Connie Gardner ran her first marathon when she was 17.

3. Run your own race (your uterus will not fall out)

Connie: When I ran my first marathon in 1981 at the Columbus Marathon when I was 17, women had not run the marathon distance in the Olympics yet.
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I literally had people tell me:

  • "Your uterus is going to fall out. You've got to stop this running nonsense. If you run that far, you're not going to be able to have a family."

It was a different time. Sometimes it's hard to believe that was in my lifetime.
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I just decided I wanted to run my own race.

  • My running idols were guys like Frank Shorter and Bill Rogers. But there were no female runners.
  • I watched the Boston Marathon and the New York City Marathon
  • And I decided I wanted to see if I could cover the 26.2-mile distance for myself.
Connie Gardner started running ultras when her daughters were young.

4. Run with young kids: Yes. You. Can.

Connie: I ran my first 100-miler at the Mohican 100 in Ohio when my kids were young, so I didn't have a normal training schedule.

  • I was a regular mom in the neighborhood making lunches, hustling kids to school and coaching team sports.
  • I just decided to sneak in runs wherever I can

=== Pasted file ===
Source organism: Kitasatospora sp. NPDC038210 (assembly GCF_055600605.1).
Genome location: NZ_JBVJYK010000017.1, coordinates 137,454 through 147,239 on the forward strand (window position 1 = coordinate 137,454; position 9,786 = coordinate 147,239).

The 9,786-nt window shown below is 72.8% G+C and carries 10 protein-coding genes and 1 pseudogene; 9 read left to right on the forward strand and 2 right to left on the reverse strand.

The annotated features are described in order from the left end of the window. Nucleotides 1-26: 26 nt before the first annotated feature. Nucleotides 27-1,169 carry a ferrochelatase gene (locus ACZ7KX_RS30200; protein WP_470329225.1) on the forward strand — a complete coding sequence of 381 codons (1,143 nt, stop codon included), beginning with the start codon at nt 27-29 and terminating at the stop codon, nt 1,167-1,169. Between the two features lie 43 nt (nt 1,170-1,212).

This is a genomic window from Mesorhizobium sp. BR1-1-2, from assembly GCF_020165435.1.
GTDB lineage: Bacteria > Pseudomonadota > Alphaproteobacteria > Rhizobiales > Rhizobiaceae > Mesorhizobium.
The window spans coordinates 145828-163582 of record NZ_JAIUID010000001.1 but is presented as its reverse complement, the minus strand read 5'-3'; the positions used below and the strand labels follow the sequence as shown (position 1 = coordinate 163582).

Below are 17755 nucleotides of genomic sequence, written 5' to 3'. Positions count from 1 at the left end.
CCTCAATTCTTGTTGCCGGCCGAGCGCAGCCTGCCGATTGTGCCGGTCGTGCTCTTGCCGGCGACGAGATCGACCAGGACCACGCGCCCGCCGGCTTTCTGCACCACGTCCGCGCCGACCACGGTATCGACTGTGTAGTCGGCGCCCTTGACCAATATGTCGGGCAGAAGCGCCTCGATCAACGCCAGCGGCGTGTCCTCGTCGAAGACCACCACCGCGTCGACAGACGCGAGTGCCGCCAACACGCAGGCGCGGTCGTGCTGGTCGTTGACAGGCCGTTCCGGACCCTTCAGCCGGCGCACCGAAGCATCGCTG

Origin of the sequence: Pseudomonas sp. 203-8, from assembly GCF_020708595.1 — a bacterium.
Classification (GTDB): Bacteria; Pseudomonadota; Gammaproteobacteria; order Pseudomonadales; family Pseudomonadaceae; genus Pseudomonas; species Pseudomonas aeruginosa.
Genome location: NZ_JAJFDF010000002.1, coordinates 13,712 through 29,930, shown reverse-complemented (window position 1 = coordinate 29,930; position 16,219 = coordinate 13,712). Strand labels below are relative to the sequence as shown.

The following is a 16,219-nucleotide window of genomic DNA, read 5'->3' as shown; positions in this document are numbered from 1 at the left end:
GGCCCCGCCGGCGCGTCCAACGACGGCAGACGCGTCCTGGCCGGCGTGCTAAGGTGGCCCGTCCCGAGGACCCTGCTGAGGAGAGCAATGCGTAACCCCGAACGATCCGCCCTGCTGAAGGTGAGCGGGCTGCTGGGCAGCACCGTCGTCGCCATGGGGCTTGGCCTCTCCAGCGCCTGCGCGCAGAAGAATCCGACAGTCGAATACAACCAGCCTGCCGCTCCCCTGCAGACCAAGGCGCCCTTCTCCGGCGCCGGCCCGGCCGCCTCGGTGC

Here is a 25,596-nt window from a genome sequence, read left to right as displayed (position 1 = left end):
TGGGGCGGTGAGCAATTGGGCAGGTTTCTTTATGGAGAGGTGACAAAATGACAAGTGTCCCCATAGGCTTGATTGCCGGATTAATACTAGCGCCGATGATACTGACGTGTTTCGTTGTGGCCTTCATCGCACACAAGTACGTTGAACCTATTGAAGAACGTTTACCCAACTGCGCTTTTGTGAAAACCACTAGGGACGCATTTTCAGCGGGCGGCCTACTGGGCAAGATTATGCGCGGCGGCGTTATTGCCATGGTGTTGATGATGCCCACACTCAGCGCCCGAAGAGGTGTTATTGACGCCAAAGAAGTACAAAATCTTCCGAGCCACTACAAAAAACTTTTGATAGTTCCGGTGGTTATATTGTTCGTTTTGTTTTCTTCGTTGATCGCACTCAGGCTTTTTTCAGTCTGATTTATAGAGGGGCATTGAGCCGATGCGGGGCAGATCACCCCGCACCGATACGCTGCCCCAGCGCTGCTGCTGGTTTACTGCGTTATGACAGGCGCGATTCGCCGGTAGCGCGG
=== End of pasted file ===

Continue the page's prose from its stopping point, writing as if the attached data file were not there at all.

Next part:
• And get to the starting line with whatever miles I had

When I hit mile 95 during that first 100-mile ultra, my brain thought:

  • Wow. This really isn't as bad as I thought it would be.
  • I haven't had any big struggles out on the course.
  • Maybe I'm set up for running ultras

As a young mom, running 100 miles was kind of like a nice get-away for me.
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It's kind of like you experience a year of life jammed into about 24 hours.

Connie Gardner works part-time at Second Sole AkRUN. From left: Nikki Niemeyer, Alex Phillip, Connie Gardner.

5. Help other runners

Connie Gardner works part-time at Second Sole AkRUN when she's not teaching P.E. classes at a local elementary school.
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Connie: It's super fun to work at Second Sole after so many years of being part of the running community here.
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Time flies every time I'm working at the store. And it doesn't really even feel like work. Akron's running community is pretty tight.
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When someone comes in looking for running shoes, I try to find out:

  • Where they're at
  • What experiences they've had with running
  • What their goals are

It's pretty interesting to get all these different perspectives on running from so many people.

Connie Gardner's favorite shoe was the original Adidas Adios.

6. Find the 'perfect' shoe

Connie: Today, runners have a lot more running shoe choices. And people are running faster in the carbon-plated shoes.
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All the new tech and materials used to make running shoes is great, but it still comes down to finding the perfect fit.

  • For me, that was the original Adidas Adios.
  • I wore that shoe for the majority of everything: Races, training, on the track, even 100-milers